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Cancer risk test could boost screening programme

Research by Cambridge scientists could lead to routine tests for patients genetic risk of cancer within five years.

The study compared the DNA of more than 100,000 cancer patients with a similarly sized sample from the general population.

They used microchip technology capable of identifying more than 200,000 genetic variants, some of which were suspected of being linked to cancer.

More than 1,000 scientists from 130 institutions in Europe and the US took part in the Collaborative Oncological Gene-environment Study (Cogs).

We're on the verge of being able to use our knowledge of these genetic variations to develop tests that could complement breast cancer screening and take us a step closer to having an effective prostate cancer screening programme

– Professor Doug Easton - Cancer Research UK

Dr Harpal Kumar, chief executive of Cancer Research UK, which co-funded the research, said:

This groundbreaking international work highlights how complex cancer is.

Hundreds, if not thousands of genes are likely to play a role in how cancers start.

But by understanding why some people seem to be at greater risk of developing cancer we can look towards an era where we can identify them and take steps to reduce their chances of getting cancer or pick up the disease at its earliest stages."

Number of child smokers rises by 50,000 in a year

The number of children who have started smoking has risen by 50,000 in one year, research suggests.

Around 567 children start smoking each day, a charity has warned Credit: Jonathan Brady/PA Wire

In 2011, around 207,000 children aged 11 to 15, a sharp rise from 157,000 in 2010, Cancer Research UK said.

The charity estimated that about 567 children took up the habit each day, with one in three under-16s trying smoking at least once.

Read: New rules ban big retailers from promoting tobacco

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Prostate cancer 'needs more research'

Prostate cancer needs research. We have many questions and research is key to providing answers about the disease. As our population ages, growing numbers of men will be diagnosed with the disease.

Over the last 40 years prostate cancer incidence rates in Great Britain have tripled, and three-quarters of cases are diagnosed in men aged over 65 years.

– Professor Malcolm Mason, Prostate cancer expert

Cancer survival rate 'will rise in coming years'

These figures provide a glimpse into the future. On the plus side, our life expectancy is increasing but this also means more of us are likely to be diagnosed with cancer. It's only through research that we will be able to beat cancer. We need to do more work to understand what drives cancer and how we can prevent it, as well as developing new treatments to reduce the number of people who will die from it.

Understanding the biology of cancer is rather like completing a complex jigsaw puzzle. Many pieces have already fallen into place but we need more research before we can complete the picture. And thanks to the generosity of the public, our world-class scientists are playing a leading role in beating this devastating disease.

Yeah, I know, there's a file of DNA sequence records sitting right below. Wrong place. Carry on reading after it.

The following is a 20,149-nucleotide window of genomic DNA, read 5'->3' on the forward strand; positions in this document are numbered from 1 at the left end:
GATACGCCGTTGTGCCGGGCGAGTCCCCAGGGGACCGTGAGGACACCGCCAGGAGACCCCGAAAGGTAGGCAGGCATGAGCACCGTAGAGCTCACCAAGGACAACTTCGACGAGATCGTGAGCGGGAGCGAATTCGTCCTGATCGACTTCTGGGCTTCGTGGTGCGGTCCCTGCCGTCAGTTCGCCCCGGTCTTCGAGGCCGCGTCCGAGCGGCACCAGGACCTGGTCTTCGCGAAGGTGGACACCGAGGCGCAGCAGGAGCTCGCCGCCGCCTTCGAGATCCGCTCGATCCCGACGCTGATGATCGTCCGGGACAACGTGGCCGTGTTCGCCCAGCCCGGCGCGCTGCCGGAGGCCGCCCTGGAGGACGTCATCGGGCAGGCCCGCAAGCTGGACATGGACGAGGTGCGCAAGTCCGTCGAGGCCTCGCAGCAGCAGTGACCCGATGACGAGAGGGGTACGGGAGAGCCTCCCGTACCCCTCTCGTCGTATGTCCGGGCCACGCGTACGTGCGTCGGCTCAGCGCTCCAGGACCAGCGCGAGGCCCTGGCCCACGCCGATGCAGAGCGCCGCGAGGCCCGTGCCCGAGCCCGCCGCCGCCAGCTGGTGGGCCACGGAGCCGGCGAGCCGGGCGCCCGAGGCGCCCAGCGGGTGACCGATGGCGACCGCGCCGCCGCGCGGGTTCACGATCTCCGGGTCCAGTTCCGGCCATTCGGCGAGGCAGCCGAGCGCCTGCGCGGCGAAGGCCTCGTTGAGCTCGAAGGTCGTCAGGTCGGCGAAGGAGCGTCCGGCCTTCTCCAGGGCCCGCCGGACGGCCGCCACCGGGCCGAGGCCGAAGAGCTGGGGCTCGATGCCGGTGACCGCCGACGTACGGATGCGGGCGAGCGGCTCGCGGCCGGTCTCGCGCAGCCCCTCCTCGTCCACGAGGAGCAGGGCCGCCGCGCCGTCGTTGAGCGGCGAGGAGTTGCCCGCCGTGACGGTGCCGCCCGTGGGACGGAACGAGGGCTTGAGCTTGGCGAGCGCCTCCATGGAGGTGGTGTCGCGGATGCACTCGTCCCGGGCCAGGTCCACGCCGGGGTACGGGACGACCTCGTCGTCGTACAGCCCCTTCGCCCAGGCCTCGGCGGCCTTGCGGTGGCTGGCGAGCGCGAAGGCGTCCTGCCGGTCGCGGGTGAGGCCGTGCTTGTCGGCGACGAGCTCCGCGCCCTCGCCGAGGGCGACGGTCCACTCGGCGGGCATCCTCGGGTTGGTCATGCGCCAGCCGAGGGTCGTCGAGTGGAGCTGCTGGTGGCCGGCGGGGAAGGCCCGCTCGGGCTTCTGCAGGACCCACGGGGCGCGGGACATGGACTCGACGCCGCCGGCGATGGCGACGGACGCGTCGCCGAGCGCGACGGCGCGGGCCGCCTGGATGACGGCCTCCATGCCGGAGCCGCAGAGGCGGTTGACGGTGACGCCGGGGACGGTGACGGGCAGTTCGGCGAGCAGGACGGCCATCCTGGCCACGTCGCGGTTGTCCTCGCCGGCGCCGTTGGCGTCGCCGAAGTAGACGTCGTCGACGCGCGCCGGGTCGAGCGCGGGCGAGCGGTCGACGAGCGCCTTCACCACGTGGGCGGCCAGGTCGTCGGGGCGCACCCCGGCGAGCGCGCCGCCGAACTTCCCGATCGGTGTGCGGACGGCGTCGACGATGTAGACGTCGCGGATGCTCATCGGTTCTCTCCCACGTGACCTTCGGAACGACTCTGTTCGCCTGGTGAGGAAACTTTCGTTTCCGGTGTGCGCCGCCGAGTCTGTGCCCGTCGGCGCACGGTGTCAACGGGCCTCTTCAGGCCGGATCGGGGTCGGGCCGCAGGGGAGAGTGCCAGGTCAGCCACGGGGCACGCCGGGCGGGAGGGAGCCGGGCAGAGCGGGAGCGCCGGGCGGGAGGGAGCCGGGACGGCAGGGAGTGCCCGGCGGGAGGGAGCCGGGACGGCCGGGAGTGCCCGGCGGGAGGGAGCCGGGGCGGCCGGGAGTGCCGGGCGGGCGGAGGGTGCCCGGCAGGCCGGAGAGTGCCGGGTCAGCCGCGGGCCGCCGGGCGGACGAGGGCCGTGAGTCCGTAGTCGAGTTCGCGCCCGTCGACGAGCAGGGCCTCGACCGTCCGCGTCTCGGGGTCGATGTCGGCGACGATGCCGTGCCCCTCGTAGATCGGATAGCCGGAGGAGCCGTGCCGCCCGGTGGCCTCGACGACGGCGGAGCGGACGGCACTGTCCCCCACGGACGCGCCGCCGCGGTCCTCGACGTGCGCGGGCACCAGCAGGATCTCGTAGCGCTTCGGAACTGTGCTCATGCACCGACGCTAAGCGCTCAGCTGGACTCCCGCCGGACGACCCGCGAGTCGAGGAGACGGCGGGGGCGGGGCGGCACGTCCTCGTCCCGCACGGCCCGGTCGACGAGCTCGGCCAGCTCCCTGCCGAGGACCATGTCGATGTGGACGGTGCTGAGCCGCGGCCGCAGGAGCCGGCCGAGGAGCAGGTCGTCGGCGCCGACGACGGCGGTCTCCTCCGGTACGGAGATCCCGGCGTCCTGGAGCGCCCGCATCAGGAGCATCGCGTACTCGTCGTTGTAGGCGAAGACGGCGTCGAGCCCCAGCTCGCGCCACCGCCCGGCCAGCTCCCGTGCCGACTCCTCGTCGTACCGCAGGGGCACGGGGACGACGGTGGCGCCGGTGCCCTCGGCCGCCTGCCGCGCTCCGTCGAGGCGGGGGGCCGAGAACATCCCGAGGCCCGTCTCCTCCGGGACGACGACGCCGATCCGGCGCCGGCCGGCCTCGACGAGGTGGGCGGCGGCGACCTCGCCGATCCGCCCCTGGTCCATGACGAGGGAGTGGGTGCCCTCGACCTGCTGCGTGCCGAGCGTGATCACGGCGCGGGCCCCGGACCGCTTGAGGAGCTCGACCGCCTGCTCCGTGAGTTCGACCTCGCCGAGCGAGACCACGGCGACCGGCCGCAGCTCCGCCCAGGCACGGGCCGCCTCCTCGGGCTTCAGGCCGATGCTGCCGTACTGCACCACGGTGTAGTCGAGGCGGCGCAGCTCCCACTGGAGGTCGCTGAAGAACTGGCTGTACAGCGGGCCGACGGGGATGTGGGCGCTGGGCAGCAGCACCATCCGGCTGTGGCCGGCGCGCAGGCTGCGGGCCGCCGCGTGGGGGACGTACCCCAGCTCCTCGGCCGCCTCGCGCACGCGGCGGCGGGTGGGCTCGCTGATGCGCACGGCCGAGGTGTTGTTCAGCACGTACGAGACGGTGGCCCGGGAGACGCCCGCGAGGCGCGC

– Cancer Research UK's chief executive Dr Harpal Kumar

Rates of cancer 'set to soar' as people live longer

Age is the biggest risk factor for cancer and the increase in incident rates largely reflect the fact that people are living longer, experts have said.

Age is the biggest cancer risk, experts have warned Credit: PA Wire

The projections, from Cancer Research UK, are based on past incidence and death rates and assume a continuation of trends.

They do not take into account new forms of treatment, lifestyle and environmental changes that might alter future cancer rates.

The cancers set to affect people most in the next 15 years are prostate, bowel and melanoma (skin).

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Report: Half of men to get cancer by 2027

Half of all British men are likely to be diagnosed with cancer during their lifetime by the year 2027, experts predict.

Experts have warned that one in two men will get cancer by 2027 Credit: Science photo library

Men in the UK currently have a 44% chance of developing the disease.

Women's risk is also expected to increase from 40% to 44% in the next 15 years.

63% want to see Oz's plain cigarette pack law in UK

Cigarettes on display in a shop in Glasgow.
The government has launched a consultation on plans to enforce standardised packaging for tobacco products. Credit: Danny Lawson/PA Wire

Nearly two-thirds of people in the UK want to see cigarette packages stripped of their logos, as Australia becomes the first country in the world to put all tobacco products in standardised packs.

Cigarette packs and other products sold in Australia will be in a plain dark brown colour, and show only the name of the brand and an accompanying health warning.

A questionnaire, conducted with 2,000 adults on behalf of Cancer Research UK, found that 63% of Brits were now in favour of adopting the plain packs.

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